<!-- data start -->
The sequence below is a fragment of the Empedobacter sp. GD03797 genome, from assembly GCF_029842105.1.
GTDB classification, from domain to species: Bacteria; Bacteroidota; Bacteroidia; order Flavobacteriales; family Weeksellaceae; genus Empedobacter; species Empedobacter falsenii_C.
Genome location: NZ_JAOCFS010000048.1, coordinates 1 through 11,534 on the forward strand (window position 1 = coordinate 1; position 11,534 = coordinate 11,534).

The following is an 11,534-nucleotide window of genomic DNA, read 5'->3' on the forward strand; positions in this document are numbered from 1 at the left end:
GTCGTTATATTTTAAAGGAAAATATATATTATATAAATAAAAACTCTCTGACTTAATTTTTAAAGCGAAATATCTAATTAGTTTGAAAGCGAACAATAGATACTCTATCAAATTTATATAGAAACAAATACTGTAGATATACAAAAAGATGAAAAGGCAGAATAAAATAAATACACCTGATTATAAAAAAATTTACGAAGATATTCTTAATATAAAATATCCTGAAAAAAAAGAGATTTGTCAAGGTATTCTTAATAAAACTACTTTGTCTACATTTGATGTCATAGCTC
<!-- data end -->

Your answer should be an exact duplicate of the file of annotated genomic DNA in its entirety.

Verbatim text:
The sequence below is a fragment of the Empedobacter sp. GD03797 genome, from assembly GCF_029842105.1.
GTDB classification, from domain to species: Bacteria; Bacteroidota; Bacteroidia; order Flavobacteriales; family Weeksellaceae; genus Empedobacter; species Empedobacter falsenii_C.
Genome location: NZ_JAOCFS010000048.1, coordinates 1 through 11,534 on the forward strand (window position 1 = coordinate 1; position 11,534 = coordinate 11,534).

The following is an 11,534-nucleotide window of genomic DNA, read 5'->3' on the forward strand; positions in this document are numbered from 1 at the left end:
GTCGTTATATTTTAAAGGAAAATATATATTATATAAATAAAAACTCTCTGACTTAATTTTTAAAGCGAAATATCTAATTAGTTTGAAAGCGAACAATAGATACTCTATCAAATTTATATAGAAACAAATACTGTAGATATACAAAAAGATGAAAAGGCAGAATAAAATAAATACACCTGATTATAAAAAAATTTACGAAGATATTCTTAATATAAAATATCCTGAAAAAAAAGAGATTTGTCAAGGTATTCTTAATAAAACTACTTTGTCTACATTTGATGTCATAGCTC